________________ CM . . . . Volume XXIII Number 36. . . .May 26, 2017


Algonquin Spring. (An Algonquin Quest Novel, Book 2).

Rick Revelle.
Toronto, ON: Dundurn, 2015.
294 pp., trade pbk., epub & pdf, $12.99 (pbk.), $8.99 (epub), $12.99 (pdf).
ISBN 978-1-4597-3063-2 (pbk.), ISBN 978-1-4597-3065-6 (epub), ISBN 978-1-4597-3064-9 (pdf).

Grades 9-12 / Ages 14-17.

Review by Adam C. Hunt.

**** /4



The guard turned his head, smiled, and stood up. He entered the forest, stringing his bow, hoping for a shot at one of the two preoccupied bucks that he thought he was hearing. As soon as he entered the shadows of the forest, one of my men drove his spear into the nape of his neck, paralyzing him, and as the man dropped to his knees the warrior slit his throat, scalped him, and cut off his head….Tossing the head of the slain Wabanaki down the hill into the campsite of the enemy, we emitted a blood-curdling war cry and charged into the encampment. The inhabitants looked up in stunned silence; we were upon them before they realized the danger that was about to beset the camp. I watched as one young warrior grabbed his wife and ran toward the trail above. He reached the top, where he received a smash to the face from a war club. Bone and blood flew into the air, and he tumbled backward down the hill, flipping and landing face first in the stream, bloodying the water around him….I was the first to reach the camp and was met by a warrior with half of his head shaved. He had a stone axe in his hand and tried to swing it at me as he rose. With my war club in one hand and my knife in the other I swung as hard as I could, catching the man on his chin. I could hear his jaw break as he let out a scream of pain. The blow staggered him and he fell to the ground, but rising quickly, he staggered toward me, spitting blood on the ground. His eyes glazed over as I drove the knife into his heart. He died in that instant, covering me with his blood. Cutting his heart out to eat, I now gained his strength.


Readers may remember that the first part of this trilogy – I Am Alqonquin – was reviewed favourably in CM by Ruth Latta. She praised the encyclopedic nature of the novel, as well as the way the author used cliffhangers. I agree with this assessment. However, where I differ with her is that, although I believe that young male action/adventure fans may initially be attracted to the novel, I doubt that many will stay with it. Indeed, that may be the paradox of the book: it is so detailed, so rich with nuances about First Nation life in the 1300s that young adults may give up on the book. As a middle-aged librarian, I loved the book, but surely I am not the intended audience. The first volume of the trilogy has been in the high school library where I work for over three years and has only been signed out twice. Where are its readers?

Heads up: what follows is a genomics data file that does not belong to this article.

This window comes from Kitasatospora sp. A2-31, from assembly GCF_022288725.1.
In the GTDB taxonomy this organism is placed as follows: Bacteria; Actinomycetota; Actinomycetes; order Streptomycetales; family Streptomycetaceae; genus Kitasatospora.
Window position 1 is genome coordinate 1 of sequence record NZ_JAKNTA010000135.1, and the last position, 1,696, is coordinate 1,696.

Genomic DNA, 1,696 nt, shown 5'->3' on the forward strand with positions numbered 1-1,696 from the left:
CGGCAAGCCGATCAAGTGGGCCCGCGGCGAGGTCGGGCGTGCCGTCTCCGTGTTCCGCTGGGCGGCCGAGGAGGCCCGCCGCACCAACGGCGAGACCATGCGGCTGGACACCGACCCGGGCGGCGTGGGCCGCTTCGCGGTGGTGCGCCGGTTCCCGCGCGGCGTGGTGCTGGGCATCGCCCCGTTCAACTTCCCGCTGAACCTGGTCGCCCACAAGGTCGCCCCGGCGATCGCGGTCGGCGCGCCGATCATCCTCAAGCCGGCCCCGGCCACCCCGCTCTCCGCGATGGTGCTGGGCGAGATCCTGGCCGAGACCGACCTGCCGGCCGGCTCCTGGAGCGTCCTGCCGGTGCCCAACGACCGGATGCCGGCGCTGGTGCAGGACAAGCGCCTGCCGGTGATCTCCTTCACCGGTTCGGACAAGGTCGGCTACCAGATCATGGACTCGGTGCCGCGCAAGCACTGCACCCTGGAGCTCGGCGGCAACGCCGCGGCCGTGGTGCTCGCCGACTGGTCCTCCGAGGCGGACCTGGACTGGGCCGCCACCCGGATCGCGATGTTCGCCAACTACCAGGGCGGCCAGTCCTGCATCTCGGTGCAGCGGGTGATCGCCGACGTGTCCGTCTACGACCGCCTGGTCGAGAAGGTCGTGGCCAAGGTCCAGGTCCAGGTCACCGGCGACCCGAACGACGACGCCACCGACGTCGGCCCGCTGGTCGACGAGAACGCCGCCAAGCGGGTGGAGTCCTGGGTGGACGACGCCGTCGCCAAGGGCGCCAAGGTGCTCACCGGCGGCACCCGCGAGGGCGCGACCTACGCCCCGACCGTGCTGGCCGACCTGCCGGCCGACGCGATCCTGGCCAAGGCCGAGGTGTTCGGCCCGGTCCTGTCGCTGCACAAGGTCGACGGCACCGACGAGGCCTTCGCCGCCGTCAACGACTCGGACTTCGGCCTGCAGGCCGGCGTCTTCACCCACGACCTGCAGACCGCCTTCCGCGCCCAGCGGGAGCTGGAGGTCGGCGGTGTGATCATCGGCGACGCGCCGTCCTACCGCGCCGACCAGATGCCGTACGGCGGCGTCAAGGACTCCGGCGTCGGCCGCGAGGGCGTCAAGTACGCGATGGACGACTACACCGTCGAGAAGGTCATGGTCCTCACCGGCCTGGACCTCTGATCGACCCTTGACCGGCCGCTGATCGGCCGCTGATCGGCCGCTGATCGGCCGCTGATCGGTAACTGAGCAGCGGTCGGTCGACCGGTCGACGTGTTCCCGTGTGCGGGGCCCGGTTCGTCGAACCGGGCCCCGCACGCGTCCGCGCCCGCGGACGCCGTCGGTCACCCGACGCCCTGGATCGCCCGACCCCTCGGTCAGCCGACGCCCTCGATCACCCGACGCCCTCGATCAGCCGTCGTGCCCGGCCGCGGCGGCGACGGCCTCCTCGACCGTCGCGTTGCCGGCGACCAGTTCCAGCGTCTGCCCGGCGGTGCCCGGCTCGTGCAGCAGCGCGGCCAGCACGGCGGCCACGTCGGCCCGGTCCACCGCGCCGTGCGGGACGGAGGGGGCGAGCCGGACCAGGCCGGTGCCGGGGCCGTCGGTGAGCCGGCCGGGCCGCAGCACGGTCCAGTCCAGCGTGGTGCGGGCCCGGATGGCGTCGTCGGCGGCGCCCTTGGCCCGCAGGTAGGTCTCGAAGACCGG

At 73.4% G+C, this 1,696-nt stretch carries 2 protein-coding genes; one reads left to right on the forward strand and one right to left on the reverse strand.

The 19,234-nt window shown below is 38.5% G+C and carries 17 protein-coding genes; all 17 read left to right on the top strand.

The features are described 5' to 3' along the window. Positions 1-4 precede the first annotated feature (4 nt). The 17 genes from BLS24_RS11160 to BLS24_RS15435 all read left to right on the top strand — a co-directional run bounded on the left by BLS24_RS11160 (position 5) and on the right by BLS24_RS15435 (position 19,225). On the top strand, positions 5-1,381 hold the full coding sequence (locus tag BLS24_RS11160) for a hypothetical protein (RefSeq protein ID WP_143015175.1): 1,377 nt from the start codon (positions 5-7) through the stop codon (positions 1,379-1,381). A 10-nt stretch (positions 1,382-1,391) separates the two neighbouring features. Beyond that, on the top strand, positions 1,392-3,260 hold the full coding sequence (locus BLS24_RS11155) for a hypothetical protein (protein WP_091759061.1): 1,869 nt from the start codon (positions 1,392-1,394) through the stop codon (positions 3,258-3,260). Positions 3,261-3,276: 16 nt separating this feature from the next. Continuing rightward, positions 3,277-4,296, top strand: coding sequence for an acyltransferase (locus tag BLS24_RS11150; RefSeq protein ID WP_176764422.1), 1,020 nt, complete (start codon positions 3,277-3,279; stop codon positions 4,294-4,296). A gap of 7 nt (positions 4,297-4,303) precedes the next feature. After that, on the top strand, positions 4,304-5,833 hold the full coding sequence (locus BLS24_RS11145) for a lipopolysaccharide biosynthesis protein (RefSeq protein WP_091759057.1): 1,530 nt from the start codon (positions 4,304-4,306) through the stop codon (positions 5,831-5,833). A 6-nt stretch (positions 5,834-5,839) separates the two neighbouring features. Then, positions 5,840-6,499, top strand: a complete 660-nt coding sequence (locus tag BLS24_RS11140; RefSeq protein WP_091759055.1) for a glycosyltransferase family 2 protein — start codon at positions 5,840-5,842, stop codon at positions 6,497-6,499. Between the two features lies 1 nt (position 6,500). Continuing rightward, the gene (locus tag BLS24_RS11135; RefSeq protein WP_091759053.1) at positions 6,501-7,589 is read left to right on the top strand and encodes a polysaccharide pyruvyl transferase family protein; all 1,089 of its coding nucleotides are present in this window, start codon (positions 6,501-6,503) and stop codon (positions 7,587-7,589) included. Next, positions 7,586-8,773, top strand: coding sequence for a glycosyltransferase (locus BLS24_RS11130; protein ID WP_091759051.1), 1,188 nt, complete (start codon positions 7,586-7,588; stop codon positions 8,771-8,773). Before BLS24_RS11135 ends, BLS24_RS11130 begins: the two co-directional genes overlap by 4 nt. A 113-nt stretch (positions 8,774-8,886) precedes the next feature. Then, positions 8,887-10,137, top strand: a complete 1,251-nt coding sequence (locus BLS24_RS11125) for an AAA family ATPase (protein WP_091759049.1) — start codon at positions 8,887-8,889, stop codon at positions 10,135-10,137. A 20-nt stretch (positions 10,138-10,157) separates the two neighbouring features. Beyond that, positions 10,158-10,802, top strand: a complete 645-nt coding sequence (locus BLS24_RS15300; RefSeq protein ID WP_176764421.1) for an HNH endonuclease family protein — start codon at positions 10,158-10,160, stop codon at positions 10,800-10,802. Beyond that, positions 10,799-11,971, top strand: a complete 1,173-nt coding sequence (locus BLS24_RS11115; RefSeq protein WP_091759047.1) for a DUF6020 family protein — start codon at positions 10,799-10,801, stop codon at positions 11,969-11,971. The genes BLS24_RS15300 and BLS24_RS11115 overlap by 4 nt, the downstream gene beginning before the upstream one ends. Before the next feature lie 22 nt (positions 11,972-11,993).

Unlike I Am Alqonquin, Algonquin Spring moves away from having a single narrator – Mahingan (an Algonquin warrior ) – to having a multitude of them, all from different “tribes”. The reader is given such a wealth of perspectives that the book may prove too challenging for some YA readers. Perhaps I am not giving enough credit to the students at my school...

      As mentioned, the main reason students may find this novel difficult is that there are at least five narrators: Tall Man (Beothuk); Mahingan (Algonquin); Kanikwe, or “No Hair” (also Algonquin); Corn Dog (Mohawk), and Wabanang, wife of Mahingan (Algonquin). The various tribes are also referred to by their Native names: Haudenosaunee (Iroquois), Omamiwinini (Algonquin), and the like. Despite turning many times to the excellent glossaries and pronunciation guides that are at the end of the novel, I was confused. For example, I would ask myself, “Is Mohawk the same as Iroquois?” Later, after stumbling around the novel and looking at a few source books, I learned that the Mohawk was one of the five original members of the Iroquois nation. It is a little frustrating to read a novel that sends you to the reference section at every turn, but perhaps that is merely a given regarding rich, detailed historical fiction.

      In a post-Orenda, post-Tarrentino world, this extremely violent novel should surely find an audience. Although the second part of a trilogy, it still can function as a “stand alone.” (I must confess: I have not read I Am Algonquin, the first Algonquin Quest novel.) I did find myself wishing for more details about Mahingan and other characters, details that would have been in the first novel, but this was not a “deal breaker”. Furthermore, if one of the chief criteria of the second part of a trilogy is that you want to read the third part, then this novel also is a success. When the book is about to close, Mahingan is narrating the chapter, “The Clash of Nations”, and he is on the verge of reuniting with his wife and daughter. Corn Dog and his forces, however, have surrounded him and are about to attack... Surely this is an ending worthy of the old nineteenth century serial tradition.

      Why, then, do I give Algonquin Spring four stars, even though I have reservations about it as a book for a high school library? The answer is simple: like Joseph Boyden, Rick Ravelle does not paint a picture of a stereotypical “noble savage,” like some idealized version of First Nation life. His depiction of life – bloody, base and brutal – rings true in the same way as Shakespeare’s Macbeth or Golding’s Lord of the Flies. From the twenty first century, we may disagree with its world view; however, as a depiction of how life was in the fourteenth century in Canada, it surely could not be more chillingly accurate.

Highly Recommended.

Adam Hunt, a teacher of English for almost twenty years, is now Department Head of Library and Social Sciences at Centennial Secondary School in Belleville, ON.

To comment on this title or this review, send mail to cm@umanitoba.ca.

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